Long before the term ‘renewable energy’ was even coined, a small corner of Corby was harnessing wind power and spreading its message far and wide.
Now, the town has an enviable reputation for its green energy credentials with electric cars and eco homes an everyday sight.
And the town is also home to the UK’s oldest renewable energy company, Marlec, which is based on the Willowbrook East industrial estate. It is celebrating its 40th birthday this month.
Sales director Teresa Auciello said: “Ours is quite a unique business, there are few companies worldwide developing and manufacturing micro wind turbines as we do at Marlec but to find one that is 40 years old is rare indeed.
“This is certainly a milestone worthy of mention as there is no other business as long established in renewable energy as we are in the UK.”
The company first moved to Corby in the early years of it becoming an Enterprise Zone and has remained there for the last 32 years.
New jobs were created but still some of the company’s 25-strong team travel from Rutland. The name Rutland is linked with the company’s products which are exported worldwide under the brand name Rutland Windcharger.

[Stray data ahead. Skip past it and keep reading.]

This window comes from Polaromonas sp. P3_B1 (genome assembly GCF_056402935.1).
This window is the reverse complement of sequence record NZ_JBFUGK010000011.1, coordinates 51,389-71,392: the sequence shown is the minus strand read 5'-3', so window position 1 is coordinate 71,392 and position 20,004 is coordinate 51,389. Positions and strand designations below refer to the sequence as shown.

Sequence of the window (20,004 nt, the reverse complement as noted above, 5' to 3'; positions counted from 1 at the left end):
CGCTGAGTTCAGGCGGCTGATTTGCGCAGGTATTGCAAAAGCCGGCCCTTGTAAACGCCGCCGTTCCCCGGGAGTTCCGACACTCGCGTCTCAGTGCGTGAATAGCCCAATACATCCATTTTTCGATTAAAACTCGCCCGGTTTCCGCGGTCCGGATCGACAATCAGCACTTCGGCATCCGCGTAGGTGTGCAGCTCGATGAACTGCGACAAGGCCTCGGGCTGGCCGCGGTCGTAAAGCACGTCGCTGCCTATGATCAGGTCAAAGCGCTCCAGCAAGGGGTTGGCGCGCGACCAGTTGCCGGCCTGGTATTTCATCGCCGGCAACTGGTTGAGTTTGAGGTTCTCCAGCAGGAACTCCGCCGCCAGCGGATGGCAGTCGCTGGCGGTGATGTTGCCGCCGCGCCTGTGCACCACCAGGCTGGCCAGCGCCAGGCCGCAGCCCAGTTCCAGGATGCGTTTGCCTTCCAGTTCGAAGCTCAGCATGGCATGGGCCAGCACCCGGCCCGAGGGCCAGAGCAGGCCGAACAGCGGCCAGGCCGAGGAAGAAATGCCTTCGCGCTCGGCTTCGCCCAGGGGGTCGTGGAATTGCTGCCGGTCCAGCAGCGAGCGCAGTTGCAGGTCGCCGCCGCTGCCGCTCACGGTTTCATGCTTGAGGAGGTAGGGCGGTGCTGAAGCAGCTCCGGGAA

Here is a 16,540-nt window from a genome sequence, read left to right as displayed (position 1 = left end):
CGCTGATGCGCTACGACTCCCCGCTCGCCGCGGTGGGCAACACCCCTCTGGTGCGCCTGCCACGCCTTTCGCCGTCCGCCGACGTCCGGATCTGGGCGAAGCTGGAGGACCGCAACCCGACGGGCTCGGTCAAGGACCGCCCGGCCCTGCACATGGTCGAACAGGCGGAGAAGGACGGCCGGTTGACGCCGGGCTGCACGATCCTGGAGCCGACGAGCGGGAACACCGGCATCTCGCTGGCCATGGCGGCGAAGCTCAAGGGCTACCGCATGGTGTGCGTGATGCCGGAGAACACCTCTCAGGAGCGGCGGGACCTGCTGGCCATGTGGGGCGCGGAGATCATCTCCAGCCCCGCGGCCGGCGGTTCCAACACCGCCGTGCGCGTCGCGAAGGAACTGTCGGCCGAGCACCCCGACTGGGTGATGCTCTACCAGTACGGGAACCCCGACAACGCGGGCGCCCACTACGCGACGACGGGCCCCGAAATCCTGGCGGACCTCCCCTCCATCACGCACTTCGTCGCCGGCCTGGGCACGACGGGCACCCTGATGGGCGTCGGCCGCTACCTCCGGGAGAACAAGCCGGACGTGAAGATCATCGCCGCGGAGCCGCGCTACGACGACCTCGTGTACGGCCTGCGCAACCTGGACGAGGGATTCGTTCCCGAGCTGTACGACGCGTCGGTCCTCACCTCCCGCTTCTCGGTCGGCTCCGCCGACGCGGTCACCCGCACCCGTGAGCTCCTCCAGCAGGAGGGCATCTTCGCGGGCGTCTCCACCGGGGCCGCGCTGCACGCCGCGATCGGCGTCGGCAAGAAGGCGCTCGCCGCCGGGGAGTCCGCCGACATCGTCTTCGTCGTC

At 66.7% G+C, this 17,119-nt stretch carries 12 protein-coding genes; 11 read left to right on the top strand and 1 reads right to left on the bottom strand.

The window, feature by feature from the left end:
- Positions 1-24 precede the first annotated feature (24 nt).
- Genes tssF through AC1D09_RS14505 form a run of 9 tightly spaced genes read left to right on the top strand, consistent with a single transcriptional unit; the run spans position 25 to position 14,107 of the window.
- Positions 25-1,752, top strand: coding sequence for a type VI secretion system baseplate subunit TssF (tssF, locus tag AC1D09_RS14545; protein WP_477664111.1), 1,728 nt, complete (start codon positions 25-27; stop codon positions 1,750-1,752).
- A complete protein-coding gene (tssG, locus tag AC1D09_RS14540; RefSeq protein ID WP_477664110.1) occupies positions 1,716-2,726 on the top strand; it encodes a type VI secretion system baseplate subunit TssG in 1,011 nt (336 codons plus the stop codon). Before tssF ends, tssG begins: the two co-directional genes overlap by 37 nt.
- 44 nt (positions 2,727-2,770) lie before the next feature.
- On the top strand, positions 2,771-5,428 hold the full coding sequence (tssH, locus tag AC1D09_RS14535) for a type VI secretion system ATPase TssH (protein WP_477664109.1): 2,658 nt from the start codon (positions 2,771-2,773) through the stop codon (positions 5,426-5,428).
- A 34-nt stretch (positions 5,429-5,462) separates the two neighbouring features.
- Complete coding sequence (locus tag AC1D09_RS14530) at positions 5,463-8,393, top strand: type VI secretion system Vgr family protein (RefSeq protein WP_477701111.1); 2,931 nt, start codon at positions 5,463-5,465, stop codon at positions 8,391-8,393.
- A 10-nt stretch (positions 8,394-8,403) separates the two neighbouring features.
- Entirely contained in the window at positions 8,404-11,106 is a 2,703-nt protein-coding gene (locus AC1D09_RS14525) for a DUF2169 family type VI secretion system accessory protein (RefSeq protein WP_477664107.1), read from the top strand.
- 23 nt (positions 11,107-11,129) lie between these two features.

These small turbines, typically less than 2m in span, and solar energy systems are sold and installed in countries as far as Australia, Japan and Africa and are even in use in the Antarctic.
The renewable energy systems enable customers to live independently of the national grid and facilitate the use of cameras and safety equipment on roadsides by creating a mini power supply, harnessing the clean and naturally occurring energy of the wind and sun.
Many of the 100,000 turbines the company has produced are used on sailing boats to keep batteries charged on board for essential navigation equipment.
Staff were treated to a day out at Rutland Water to celebrate the milestone birthday.
“With so many of our products used in the marine market it has been a wonderful day for all our staff to spend the day at Rutland Water, it’s a world class facility on our doorstep as well as borrowing the
Rutland name as we have.”